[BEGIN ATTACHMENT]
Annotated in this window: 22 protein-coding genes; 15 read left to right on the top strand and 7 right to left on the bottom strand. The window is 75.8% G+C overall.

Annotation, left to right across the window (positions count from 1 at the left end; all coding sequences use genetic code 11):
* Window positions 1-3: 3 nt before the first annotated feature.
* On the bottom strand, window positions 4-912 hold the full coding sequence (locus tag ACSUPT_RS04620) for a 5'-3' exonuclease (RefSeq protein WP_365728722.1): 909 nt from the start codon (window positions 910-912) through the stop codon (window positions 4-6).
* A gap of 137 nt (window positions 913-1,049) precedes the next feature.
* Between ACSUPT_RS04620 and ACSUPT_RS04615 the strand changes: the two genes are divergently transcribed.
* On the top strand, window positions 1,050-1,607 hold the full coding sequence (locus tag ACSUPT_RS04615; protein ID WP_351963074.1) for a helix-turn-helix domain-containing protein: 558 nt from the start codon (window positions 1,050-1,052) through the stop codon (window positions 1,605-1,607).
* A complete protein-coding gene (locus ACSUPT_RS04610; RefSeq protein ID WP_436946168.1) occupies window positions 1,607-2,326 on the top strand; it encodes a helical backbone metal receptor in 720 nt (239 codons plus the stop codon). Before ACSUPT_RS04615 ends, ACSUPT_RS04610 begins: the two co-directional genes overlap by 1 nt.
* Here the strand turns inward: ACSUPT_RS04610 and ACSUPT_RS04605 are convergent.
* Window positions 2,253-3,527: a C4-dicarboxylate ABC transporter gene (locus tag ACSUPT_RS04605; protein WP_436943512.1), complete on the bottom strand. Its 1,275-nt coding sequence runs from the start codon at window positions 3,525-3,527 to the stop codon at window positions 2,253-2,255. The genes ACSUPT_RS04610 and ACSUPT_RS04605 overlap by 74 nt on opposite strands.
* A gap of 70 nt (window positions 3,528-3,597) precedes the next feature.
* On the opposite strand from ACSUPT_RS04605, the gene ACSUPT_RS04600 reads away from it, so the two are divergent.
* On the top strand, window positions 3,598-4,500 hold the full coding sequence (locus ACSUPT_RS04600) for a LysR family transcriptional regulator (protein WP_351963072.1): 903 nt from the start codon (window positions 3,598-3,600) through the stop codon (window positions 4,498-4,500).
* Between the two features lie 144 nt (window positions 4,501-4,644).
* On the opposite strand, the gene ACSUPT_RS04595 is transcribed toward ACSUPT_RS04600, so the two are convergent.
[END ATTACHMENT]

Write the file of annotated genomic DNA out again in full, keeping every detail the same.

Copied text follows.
Annotated in this window: 22 protein-coding genes; 15 read left to right on the top strand and 7 right to left on the bottom strand. The window is 75.8% G+C overall.

Annotation, left to right across the window (positions count from 1 at the left end; all coding sequences use genetic code 11):
* Window positions 1-3: 3 nt before the first annotated feature.
* On the bottom strand, window positions 4-912 hold the full coding sequence (locus tag ACSUPT_RS04620) for a 5'-3' exonuclease (RefSeq protein WP_365728722.1): 909 nt from the start codon (window positions 910-912) through the stop codon (window positions 4-6).
* A gap of 137 nt (window positions 913-1,049) precedes the next feature.
* Between ACSUPT_RS04620 and ACSUPT_RS04615 the strand changes: the two genes are divergently transcribed.
* On the top strand, window positions 1,050-1,607 hold the full coding sequence (locus tag ACSUPT_RS04615; protein ID WP_351963074.1) for a helix-turn-helix domain-containing protein: 558 nt from the start codon (window positions 1,050-1,052) through the stop codon (window positions 1,605-1,607).
* A complete protein-coding gene (locus ACSUPT_RS04610; RefSeq protein ID WP_436946168.1) occupies window positions 1,607-2,326 on the top strand; it encodes a helical backbone metal receptor in 720 nt (239 codons plus the stop codon). Before ACSUPT_RS04615 ends, ACSUPT_RS04610 begins: the two co-directional genes overlap by 1 nt.
* Here the strand turns inward: ACSUPT_RS04610 and ACSUPT_RS04605 are convergent.
* Window positions 2,253-3,527: a C4-dicarboxylate ABC transporter gene (locus tag ACSUPT_RS04605; protein WP_436943512.1), complete on the bottom strand. Its 1,275-nt coding sequence runs from the start codon at window positions 3,525-3,527 to the stop codon at window positions 2,253-2,255. The genes ACSUPT_RS04610 and ACSUPT_RS04605 overlap by 74 nt on opposite strands.
* A gap of 70 nt (window positions 3,528-3,597) precedes the next feature.
* On the opposite strand from ACSUPT_RS04605, the gene ACSUPT_RS04600 reads away from it, so the two are divergent.
* On the top strand, window positions 3,598-4,500 hold the full coding sequence (locus ACSUPT_RS04600) for a LysR family transcriptional regulator (protein WP_351963072.1): 903 nt from the start codon (window positions 3,598-3,600) through the stop codon (window positions 4,498-4,500).
* Between the two features lie 144 nt (window positions 4,501-4,644).
* On the opposite strand, the gene ACSUPT_RS04595 is transcribed toward ACSUPT_RS04600, so the two are convergent.